When Canadians have a financial problem, want to make a financial plan or need help with their taxes, most simply reach out to their financial institution, advisor, accountant or commercial tax preparer for the help they need.
But who do low-income individuals turn to?
A new report by Prosper Canada reveals that people with low incomes face a gap in the marketplace when it comes to affordable, appropriate and trustworthy financial help services that meet their needs – needs that are often quite different than those of other Canadians.
Prepared in collaboration with commercial and community financial service providers and research from the Financial Resilience Institute, our study reveals that there is rarely a compelling business case for businesses to design and market financial help services to people with low incomes who generate less revenue than wealthier customers.
As a result, mainstream financial help services are generally not tailored to meet the needs of people with low incomes and service providers often lack the contextual knowledge to give appropriate and trustworthy help to these customers. For example, saving in an RRSP versus a TFSA also inevitably leads to costly clawbacks of seniors benefits once people with low incomes retire, but not all banks routinely ensure they are selling low-income customers the right savings product.
Free tax filing help is available through community tax clinics, but only during tax season and for those with simple tax situations. People with low incomes who need help at other times of the year are self-employed or have complex tax situations and generally have to pay a commercial tax preparer for qualified help. Free, year-round help to sort out tax problems or navigate complex income benefit programs, is not available in most communities.
Nonprofit credit counselling services can provide free or low-cost help with problem debt but are tenuously funded and not available in many communities.
While financial institutions offer basic financial help for free (e.g., budgeting and saving apps and help selecting an appropriate account or credit product), more in-depth financial planning help is only available to clients with significant assets and investments. Other financial planners are paid in investment commissions or on a fee-for-advice basis making them largely inaccessible to people with low incomes.
Lack of trust is also a barrier. People with low incomes generally have lower trust levels. Consequently, they are less likely than people with more means to trust financial professionals. Low-income individuals who are racialized or Indigenous, 2SLGBTQI+, or have a disability, have the least trust in financial professionals, compounded by concerns about discrimination, leaving them less likely to seek professional financial advice.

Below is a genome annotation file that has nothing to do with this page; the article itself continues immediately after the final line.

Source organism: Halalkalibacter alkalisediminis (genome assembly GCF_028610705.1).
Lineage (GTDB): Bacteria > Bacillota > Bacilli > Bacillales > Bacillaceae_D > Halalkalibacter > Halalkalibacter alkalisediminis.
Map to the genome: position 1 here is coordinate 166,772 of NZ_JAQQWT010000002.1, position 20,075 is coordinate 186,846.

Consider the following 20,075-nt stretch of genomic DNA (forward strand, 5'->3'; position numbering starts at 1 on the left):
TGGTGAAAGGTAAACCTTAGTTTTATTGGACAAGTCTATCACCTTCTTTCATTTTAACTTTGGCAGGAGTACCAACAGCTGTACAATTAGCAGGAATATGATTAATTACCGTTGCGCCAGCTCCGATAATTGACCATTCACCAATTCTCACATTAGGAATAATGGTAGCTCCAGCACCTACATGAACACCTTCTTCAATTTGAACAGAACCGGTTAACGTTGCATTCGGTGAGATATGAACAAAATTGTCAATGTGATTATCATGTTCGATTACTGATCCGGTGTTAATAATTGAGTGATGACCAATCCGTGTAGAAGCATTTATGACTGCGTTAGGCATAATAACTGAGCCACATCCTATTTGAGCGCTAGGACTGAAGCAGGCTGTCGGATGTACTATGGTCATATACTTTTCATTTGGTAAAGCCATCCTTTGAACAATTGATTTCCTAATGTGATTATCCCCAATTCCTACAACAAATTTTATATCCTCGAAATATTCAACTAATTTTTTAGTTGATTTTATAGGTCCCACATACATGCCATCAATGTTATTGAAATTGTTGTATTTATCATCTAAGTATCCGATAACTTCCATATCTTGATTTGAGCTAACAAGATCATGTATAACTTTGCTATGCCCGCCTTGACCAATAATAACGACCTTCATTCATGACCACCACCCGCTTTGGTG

So where does this leave people with low incomes?
Access to relevant, high-quality, financial help and advice is associated with greater financial health but, until we address this market gap, Canadians with low incomes will struggle to find the help they need to maximize their incomes, tackle urgent financial problems and set and achieve financial goals.
As Canada’s affordability crisis continues, this problem grows more urgent and the costs of inaction grow – for people with low incomes whose hardships deepen and for Canadians generally as demand for community, health and social services balloons.
Large-scale, government-funded pilots of free, community, financial help services have shown that they are needed, reduce financial stress, help low-income people boost their incomes and achieve other financial outcomes, and 95 per cent of participants would recommend the services to others. The Ontario government has wisely opted to keep funding these services, but sustained and strategic federal investment remains an elusive goal.
It’s time for Canada to follow the example of other national governments (UK, Australia and New Zealand) that have moved vigorously to fill similar financial help gaps for their citizens with cross-sector collaboration and investment in government and community-based services that do what the private sector cannot.
Canada’s financial help gap will not solve itself and Canadians with low incomes cannot afford to wait any longer. The time for action is now.
About the author:
Elizabeth Mulholland is CEO of Prosper Canada, a national charity dedicated to expanding economic opportunity for Canadians living in poverty through program and policy innovation.